Dear Haijin, visitors and travelers,
After a week not having a GW-post, I have today a new GW-post for you all. For your inspiration and to get more to know about Issa. I have a real GW-post for you this time, because Issa is visiting us here at Carpe Diem Haiku Kai. I am honored that he would write a GW-post. He responded on our CD "Little Creatures" feature, because he liked the little creatures of Mother Nature.
So here he is ... Kobayashi Issa ... our Ghost Writer for this week. I hope you all do like his GW-post in which he will tell a little bit more about himself and his life.
|Kobayashi Issa (1763-1827)|
As Basho was the poet of life, and Buson the poet of the studio, I (Issa) am the poet of destiny. Basho, though his mind was tender and compassionate, had something resigned, something divine in him. Buson saw the world as a spectator. I move with the movement of fate. Life goes along joyfully and painfully, with ecstasy and anguish, and I go with it. I do not praise or condemn, but I am not withdrawn from anything which exists. More than this, I have that Shakespearean quality of not telling things what they ought to be, of not knowing better than God himself how the universe should be run, of not opposing the predestined accidents of life, or its strange course to an unknown goal. In the following passage from my Shichiban Nikki you can read that:
"I made a pilgrimage to the temple of Tokaiji in Fuse. Feeling sorry for the chickens that followed after me longingly, I bought some rice from a house in front of the temple gate and scattered it among the violets and dandelions. Soon they began to fight among themselves here and there. Meanwhile, pigeons and sparrows came flying down from the boughs and were quietly eating up the rice. The chickens coming back, they flew off to the branches again, sooner than they wanted, no doubt wishing that the kicking match had lasted longer. Samurai, farmers, artizans, merchants and all the rest are just like this in the way they live".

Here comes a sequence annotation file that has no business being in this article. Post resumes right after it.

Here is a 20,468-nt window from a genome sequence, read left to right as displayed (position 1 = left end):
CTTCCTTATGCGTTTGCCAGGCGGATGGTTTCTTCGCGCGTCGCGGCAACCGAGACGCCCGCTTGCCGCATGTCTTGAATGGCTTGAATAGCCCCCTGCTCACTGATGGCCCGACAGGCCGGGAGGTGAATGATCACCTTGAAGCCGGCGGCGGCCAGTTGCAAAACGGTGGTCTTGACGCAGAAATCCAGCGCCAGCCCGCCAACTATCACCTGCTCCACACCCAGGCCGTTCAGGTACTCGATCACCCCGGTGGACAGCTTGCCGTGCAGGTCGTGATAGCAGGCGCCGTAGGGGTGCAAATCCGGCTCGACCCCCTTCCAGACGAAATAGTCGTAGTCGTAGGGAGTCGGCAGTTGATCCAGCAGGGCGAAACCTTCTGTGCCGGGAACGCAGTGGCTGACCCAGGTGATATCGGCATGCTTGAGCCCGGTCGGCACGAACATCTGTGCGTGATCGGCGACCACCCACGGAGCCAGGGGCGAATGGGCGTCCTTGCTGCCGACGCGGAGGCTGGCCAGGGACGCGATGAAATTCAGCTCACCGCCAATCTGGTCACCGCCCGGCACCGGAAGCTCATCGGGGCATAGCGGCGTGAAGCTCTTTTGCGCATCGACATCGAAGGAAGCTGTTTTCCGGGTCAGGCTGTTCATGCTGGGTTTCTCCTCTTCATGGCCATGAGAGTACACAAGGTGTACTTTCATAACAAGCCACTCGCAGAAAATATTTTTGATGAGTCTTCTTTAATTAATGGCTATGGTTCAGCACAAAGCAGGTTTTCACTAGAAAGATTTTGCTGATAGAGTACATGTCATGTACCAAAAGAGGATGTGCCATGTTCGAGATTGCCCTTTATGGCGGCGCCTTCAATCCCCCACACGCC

scattering rice, -
this also is a sin,
the fowls kicking one another!
|Credits: Tokaiji Temple at Fuse|
My life is a tragedy. I am one of those men who attract failure and misfortune, just as some men succeed in all they attempt. Christ, by its own nature, was destined for violent death, and I am marked for poverty and suffering, but in both cases the distant result is indeed different from what might have been expected. And there is another parallel between Christ and me. Christ is an ideal of what a human being should be, yet how Jewish he is in his loves and hates, his rising above the particular into the general. I also am the most Japanese of all haiku-poets, or it may be of all Japanese poets, yet in spite of this or because of it, my work has universal appeal.